For men, the outlook was radically different. If you go along with the crowd and play it safe, the odds are you won’t have children. Most men who ever lived did not have descendants who are alive today. Their lines were dead ends. Hence it was necessary to take chances, try new things, be creative, explore other possibilities."

The more I watched the Milan fashion show, the more troubled I became that 0% of the models on the catwalks were men. I realized that the men in the IT industry compose a vast, under-served market for high fashion that is being actively and sexually discriminated against by structural factors.

Factors which we can overcome with wishful thinking.

We need a fashion show. In Silicon Valley. For men. In their thirties and forties. Who can code. On nights and weekends so as not to disturb their working hours.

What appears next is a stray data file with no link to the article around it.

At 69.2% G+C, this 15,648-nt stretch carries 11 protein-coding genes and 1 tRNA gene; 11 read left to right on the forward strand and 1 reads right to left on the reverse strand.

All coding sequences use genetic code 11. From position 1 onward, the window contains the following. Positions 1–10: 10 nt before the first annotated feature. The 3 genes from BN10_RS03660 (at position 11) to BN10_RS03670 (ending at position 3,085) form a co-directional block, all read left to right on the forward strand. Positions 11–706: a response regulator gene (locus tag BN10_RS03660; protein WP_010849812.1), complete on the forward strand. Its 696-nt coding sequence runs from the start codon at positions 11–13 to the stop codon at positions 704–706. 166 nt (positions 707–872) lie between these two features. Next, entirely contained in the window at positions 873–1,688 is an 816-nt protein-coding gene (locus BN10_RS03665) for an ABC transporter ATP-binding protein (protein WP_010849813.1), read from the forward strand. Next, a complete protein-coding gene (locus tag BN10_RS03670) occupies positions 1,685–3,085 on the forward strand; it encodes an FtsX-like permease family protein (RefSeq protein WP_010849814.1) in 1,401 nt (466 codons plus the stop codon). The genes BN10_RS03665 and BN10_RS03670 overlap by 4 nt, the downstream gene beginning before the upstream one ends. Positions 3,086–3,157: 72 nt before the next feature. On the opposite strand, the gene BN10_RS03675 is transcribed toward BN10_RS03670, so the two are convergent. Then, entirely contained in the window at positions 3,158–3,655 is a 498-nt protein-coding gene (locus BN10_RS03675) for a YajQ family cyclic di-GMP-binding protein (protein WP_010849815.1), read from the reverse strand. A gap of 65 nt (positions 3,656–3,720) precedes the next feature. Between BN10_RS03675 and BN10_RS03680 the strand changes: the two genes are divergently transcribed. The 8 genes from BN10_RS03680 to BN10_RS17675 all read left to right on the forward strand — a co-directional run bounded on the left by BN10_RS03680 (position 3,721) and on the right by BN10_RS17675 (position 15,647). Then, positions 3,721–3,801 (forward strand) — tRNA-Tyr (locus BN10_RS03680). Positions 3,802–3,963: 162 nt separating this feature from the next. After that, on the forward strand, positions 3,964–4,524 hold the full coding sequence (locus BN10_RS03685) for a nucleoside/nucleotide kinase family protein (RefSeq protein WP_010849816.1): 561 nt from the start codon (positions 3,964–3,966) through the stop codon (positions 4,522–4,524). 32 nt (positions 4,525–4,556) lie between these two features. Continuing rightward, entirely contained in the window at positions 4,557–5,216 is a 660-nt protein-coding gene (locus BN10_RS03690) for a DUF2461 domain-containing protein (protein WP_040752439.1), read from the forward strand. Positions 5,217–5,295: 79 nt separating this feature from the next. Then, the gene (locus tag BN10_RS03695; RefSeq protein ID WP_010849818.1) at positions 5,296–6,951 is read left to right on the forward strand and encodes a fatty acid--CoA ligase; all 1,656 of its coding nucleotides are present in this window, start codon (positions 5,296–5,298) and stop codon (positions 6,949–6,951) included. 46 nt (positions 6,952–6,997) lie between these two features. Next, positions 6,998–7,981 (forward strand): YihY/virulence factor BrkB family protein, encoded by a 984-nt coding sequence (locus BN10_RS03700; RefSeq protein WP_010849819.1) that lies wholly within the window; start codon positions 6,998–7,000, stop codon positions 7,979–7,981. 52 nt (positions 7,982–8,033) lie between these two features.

Benevolent designers and fashion models will work with the coders to make this happen in return for equity and possibly paid salaries by sponsors and can convert into CFO (Chief Fashion Officer) positions.

There is already a y combinator for your gender: y combinator. If the problem is that women don't know how to code, then we should start empowering them to code, not give them money to start a tech business despite that.

It's worth trying; I hope somebody does.

this old debate

memo to the planet: males and females are different

stop thinking, open your eyes and ears and get out in the world. do this for say 20+ years so you get exposed to a lot of reality, enough to overwhelm your theories/thinking, then revisit the issue.

one last point: I think universities and colleges are the main vectors for this "males and females are the same with exact same potential, desires, talents, predilections -- but mean old Society is oppressing/distorting them" idea. can't wait to see it die out.